Clusters of meningococcal disease in school and preschool settings in England and Wales: what is the risk?
- K L Davison1,
- N Andrews2,
- J M White1,
- M E Ramsay1,
- N S Crowcroft1,
- A A Rushdy3,
- E B Kaczmarski4,
- P N Monk5,
- J M Stuart6
- 1Immunisation Department, HPA Communicable Disease Surveillance Centre, London NW9 5EQ, UK
- 2HPA Communicable Disease Surveillance Centre, London NW9 5EQ, UK
- 3Department of Health, Skipton House, London SE1 6AH, UK
- 4HPA Meningococcal Reference Unit, Withington Hospital, Manchester M20 2LR, UK
- 5Leicestershire Northamptonshire & Rutland Strategic Health Authority, Leicester LE5 4QF, UK
- 6South West, The Wheelhouse, Bond’s Mill, Stonehouse, Gloucestershire GL10 3RF, UK
- Correspondence to:
Ms K L Davison
Immunisation Department, HPA Communicable Disease Surveillance Centre, London NW9 5EQ, UK;
- Accepted 27 June 2003
Aims: To assess the risk of further cases in educational settings in order to inform policy on managing cases and clusters of meningococcal disease.
Methods: Between 1 April 1995 and 31 March 2001, surveillance in preschool and school settings in England and Wales identified 114 clusters of meningococcal disease. Twenty clusters were reported in preschool settings, 43 in primary, 46 in secondary, and five in independent schools. Seventy three clusters (64%) consisted of two or more confirmed cases, of which 30 had two or more serogroup C cases. Following the introduction of the national meningococcal serogroup C vaccination programme in 1999, no serogroup C clusters were observed between April 2000 and March 2001.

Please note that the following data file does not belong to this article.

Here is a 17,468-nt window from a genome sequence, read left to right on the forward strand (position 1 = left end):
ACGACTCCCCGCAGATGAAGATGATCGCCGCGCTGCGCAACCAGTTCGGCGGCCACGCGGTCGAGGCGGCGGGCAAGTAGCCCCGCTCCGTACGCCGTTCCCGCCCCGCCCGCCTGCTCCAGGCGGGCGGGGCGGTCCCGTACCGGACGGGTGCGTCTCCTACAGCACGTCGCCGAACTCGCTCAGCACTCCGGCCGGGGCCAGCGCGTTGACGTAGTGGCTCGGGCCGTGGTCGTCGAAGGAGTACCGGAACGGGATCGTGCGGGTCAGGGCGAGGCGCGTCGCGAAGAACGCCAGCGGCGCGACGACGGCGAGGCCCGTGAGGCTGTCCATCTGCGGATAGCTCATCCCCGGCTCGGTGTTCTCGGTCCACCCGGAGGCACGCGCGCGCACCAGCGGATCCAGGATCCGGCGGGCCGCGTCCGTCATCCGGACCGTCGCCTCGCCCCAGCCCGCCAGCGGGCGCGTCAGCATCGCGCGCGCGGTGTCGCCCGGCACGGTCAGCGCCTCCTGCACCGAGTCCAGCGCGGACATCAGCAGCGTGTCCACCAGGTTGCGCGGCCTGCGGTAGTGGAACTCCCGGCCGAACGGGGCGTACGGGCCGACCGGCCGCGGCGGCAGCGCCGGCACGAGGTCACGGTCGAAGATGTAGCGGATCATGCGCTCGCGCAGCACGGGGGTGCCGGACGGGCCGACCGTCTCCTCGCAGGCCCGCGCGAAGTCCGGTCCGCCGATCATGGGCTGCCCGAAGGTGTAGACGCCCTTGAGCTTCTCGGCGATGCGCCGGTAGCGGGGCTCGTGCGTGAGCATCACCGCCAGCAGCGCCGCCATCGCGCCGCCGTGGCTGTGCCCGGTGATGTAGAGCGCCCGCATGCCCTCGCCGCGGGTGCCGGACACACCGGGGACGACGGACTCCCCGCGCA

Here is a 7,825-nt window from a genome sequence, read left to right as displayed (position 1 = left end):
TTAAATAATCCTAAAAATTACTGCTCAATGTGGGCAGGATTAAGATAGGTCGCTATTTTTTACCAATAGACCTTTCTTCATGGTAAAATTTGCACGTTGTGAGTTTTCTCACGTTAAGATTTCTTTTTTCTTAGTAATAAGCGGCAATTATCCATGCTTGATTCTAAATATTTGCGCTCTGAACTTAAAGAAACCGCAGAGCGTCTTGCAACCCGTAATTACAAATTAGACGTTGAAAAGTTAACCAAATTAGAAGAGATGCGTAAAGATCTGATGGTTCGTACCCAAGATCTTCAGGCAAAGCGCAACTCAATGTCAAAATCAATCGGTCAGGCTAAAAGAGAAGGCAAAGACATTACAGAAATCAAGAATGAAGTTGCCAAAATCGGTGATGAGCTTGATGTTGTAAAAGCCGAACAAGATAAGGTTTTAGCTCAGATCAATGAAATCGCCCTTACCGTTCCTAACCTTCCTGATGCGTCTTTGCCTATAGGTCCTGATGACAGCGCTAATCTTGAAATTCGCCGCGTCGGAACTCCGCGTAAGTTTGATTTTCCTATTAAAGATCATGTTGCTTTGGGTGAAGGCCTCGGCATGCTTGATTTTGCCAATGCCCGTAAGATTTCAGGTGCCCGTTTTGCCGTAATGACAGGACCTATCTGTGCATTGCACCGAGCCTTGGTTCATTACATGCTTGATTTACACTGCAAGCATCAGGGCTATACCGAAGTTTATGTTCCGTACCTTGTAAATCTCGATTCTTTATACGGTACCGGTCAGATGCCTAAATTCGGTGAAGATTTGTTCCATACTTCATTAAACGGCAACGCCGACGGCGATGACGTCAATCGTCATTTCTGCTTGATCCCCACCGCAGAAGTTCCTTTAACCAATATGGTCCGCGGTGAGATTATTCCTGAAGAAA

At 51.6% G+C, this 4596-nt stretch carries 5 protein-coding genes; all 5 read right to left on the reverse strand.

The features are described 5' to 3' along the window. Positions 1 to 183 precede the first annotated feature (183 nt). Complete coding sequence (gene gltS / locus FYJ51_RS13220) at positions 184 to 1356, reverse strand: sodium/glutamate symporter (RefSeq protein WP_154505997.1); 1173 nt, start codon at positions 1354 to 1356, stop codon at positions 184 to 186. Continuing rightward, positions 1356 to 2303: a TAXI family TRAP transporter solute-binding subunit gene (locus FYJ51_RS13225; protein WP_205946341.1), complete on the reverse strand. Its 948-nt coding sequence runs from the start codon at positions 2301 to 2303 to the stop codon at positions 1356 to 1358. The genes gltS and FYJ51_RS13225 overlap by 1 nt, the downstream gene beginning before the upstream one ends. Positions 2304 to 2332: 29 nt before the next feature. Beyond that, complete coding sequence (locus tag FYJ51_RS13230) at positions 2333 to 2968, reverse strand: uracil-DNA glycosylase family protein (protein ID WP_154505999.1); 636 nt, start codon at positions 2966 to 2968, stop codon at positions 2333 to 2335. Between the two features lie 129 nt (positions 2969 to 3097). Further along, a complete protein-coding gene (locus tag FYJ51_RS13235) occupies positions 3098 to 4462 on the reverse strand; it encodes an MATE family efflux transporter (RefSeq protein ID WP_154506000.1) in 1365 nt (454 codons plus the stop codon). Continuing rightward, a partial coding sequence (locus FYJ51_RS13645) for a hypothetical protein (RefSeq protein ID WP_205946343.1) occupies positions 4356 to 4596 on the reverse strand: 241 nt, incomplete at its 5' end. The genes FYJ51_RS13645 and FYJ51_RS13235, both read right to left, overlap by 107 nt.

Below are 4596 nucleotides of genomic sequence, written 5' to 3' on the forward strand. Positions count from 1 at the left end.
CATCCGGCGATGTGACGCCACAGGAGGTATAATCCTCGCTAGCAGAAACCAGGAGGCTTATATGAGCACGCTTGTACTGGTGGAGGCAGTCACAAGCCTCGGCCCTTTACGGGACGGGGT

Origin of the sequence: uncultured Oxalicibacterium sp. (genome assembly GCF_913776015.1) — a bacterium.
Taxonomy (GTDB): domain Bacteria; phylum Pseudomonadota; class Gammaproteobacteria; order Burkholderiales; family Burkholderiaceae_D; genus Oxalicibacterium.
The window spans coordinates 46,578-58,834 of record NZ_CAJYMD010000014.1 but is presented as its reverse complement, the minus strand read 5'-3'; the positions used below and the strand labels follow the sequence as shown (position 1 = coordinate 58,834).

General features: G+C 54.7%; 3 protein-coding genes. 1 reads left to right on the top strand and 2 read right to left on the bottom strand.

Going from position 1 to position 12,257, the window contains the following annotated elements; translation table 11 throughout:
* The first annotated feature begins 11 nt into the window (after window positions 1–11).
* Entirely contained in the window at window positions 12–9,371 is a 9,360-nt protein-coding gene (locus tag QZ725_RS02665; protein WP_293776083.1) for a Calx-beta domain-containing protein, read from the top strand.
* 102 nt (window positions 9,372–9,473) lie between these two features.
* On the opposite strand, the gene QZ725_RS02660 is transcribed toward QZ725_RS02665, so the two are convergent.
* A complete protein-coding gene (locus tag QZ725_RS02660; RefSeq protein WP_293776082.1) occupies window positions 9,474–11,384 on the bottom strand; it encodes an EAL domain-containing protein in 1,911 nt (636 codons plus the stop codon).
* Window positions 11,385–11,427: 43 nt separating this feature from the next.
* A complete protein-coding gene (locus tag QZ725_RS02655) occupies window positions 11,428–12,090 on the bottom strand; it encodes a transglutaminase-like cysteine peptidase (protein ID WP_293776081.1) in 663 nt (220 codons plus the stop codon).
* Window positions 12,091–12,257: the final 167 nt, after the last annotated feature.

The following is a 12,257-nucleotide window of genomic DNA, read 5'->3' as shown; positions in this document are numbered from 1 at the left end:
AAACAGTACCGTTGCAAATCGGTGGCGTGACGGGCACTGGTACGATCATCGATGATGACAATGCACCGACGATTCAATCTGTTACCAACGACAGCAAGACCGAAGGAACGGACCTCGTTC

Results: The relative risk of further cases in the four weeks after a single case compared with the background rate was raised in all settings, ranging from RR 27.6 (95% CI 15.2 to 39.9) in preschool settings to RR 3.6 (95% CI 2.5 to 4.6) in secondary schools. Absolute risk estimates ranged from 70/100 000 in preschool settings to 3.0/100 000 in secondary schools. The relative risk of clustering was similar for serogroup B and C strains. Most (68%) second cases occurred within seven days of the first case.
Conclusions: Although there was a higher risk of further cases of meningococcal disease in schools and especially in preschool settings, it is not known whether widespread antibiotic use after single cases reduces risk of further cases and if there is a real risk of harm. Evidence of risk reduction is needed to inform public health policy.